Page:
The construction and upkeep of the buildings of Islamic architecture in Sarajevo in the XVth century
In the XVth century Sarajevo was one of the most developed towns in the Balkans. The number of city districts (mahalla), which is the best indicator of the urban development of an Islamic-Oriental town, shows that Sarajevo in the XVIth century reached a culmination in its urban developmont during the period of Ottoman rule. At the and ;of the XVth century the town had only three Muslim city districts, a community (džemat) of Dubrovnik people and a community of Christians; at the end of the XVIth century 91 Muslim city districts, two Christian city districts and a community of Jews.
Of special significance in the urban development of Sarajevo was the waqf (endowments). Numerous representatives of the feudal class, wealthy merchants and craftsmen, as well as other citizens, invested their properties »in the construction of the town. Using their personal fortunes which were often acquired on the battlefield, they built mosques, covered markets (bezistan), public baths (hamam), caravanserais, inns (han), bridges, schools and other buildings. These resources invested in building the town were impressive. According to the defters from the XVIth century, more than 100 waqfs were founded at Sarajevo by the end of the XVIth century.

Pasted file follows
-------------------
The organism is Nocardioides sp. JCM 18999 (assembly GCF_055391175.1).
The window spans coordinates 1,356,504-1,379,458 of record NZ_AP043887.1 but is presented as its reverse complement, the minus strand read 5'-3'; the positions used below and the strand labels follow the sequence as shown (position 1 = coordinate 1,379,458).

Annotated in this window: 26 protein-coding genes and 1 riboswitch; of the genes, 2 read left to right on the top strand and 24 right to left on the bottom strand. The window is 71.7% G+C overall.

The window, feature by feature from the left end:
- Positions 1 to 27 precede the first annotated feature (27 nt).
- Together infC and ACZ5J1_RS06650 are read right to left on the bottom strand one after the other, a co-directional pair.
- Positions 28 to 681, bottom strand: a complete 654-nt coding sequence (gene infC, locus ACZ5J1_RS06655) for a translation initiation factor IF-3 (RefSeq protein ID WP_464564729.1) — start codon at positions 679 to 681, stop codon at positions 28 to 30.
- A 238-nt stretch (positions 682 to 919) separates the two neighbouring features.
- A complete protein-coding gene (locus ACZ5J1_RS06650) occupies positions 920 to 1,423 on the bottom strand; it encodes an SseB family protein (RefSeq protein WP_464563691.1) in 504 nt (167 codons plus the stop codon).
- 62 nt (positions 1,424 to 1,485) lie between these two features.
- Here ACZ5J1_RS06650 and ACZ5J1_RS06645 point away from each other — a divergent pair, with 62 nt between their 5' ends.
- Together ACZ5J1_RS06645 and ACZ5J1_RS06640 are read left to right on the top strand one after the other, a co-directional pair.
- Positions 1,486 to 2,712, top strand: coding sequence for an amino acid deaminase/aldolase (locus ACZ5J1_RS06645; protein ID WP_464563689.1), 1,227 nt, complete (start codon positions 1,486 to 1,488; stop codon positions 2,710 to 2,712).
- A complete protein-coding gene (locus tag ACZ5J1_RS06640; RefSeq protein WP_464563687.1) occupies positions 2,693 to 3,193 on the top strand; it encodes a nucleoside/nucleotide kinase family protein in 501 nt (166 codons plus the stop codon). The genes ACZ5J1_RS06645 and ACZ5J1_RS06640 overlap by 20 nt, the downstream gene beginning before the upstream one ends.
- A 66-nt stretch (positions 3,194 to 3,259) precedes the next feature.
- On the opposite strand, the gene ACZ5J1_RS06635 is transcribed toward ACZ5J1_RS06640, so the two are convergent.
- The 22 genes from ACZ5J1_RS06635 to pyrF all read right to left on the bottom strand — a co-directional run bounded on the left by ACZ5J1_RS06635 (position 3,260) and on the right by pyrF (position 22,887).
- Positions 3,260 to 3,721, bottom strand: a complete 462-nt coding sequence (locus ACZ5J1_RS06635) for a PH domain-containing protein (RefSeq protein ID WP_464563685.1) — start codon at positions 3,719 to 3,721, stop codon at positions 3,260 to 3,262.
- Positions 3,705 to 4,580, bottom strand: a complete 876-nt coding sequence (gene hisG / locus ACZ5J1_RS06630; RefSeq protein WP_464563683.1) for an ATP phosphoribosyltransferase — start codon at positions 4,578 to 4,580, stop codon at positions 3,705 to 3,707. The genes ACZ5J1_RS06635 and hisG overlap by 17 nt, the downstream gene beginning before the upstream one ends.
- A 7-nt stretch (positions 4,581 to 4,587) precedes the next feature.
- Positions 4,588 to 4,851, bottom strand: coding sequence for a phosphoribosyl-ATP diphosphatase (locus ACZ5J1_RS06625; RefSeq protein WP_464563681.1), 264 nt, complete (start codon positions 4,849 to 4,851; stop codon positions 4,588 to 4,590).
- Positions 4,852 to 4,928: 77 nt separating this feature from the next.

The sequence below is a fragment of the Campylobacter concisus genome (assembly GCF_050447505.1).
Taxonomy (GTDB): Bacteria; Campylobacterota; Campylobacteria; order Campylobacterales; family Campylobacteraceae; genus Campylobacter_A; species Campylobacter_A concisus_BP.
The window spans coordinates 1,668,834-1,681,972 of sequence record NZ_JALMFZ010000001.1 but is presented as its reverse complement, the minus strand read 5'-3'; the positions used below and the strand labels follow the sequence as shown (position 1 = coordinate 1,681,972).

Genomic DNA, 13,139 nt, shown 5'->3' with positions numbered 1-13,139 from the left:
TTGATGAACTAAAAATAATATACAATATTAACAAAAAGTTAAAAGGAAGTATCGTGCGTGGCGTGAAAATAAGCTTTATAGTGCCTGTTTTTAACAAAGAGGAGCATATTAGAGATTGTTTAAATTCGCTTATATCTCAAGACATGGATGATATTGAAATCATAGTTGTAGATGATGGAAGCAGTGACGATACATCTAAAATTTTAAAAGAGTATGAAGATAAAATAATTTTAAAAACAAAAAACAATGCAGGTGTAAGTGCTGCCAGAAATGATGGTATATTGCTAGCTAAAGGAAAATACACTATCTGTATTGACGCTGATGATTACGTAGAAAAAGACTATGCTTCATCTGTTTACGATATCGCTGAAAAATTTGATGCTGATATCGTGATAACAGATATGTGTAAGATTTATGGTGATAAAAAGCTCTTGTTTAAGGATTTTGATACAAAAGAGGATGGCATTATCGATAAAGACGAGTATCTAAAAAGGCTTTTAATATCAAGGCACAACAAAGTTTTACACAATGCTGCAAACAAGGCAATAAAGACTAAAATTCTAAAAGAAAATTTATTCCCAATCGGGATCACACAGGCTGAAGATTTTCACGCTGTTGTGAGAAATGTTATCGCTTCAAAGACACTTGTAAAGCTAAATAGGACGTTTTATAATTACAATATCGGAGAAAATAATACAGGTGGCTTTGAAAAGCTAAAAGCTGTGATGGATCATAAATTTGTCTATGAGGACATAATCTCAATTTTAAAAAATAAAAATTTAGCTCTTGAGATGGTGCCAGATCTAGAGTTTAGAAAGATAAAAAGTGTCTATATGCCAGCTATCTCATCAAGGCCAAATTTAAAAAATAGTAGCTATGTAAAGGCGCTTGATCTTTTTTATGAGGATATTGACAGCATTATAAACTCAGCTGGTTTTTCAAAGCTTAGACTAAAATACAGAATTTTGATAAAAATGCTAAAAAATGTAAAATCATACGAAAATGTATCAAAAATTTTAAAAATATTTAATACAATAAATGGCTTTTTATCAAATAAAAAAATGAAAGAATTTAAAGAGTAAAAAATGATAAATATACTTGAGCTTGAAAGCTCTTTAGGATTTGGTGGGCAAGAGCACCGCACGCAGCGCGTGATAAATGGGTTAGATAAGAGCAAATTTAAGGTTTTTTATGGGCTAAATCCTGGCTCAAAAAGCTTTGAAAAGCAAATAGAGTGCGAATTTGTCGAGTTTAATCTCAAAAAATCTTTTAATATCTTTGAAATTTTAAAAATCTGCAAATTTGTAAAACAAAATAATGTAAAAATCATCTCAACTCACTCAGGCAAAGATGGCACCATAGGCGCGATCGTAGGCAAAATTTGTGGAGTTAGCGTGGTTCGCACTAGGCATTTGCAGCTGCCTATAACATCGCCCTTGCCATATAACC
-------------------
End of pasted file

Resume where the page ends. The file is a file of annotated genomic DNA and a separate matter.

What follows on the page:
In this article a short survey of the buildings constructed in Sarajevo during the XVth and the XVIth centuries is presented. All these buildings were constructed according to Ottoman architectural standards but they were adapted to the environment ih which they appeared. The greatest number of the buildings were mosques which, besides their basic purpose, were centres of some city districts (ma- halla) too. Some educational buildings such as, several Muslim secondary schools (madrasa), elementary schools (maktab) and libraries were also built. As the most important economic and comercial centre of the Bosnian sanjak, Sarajevo had several covered markets (bezistan), hans (han), karavanserais and numerous shops (dukan). As to buildings of public, health and humanitarian significance, several public kitchens (imaret), a water system, tavern rooms (musafirhana), public baths and numerous public taps were built. All these buildings were the result of individual endowments.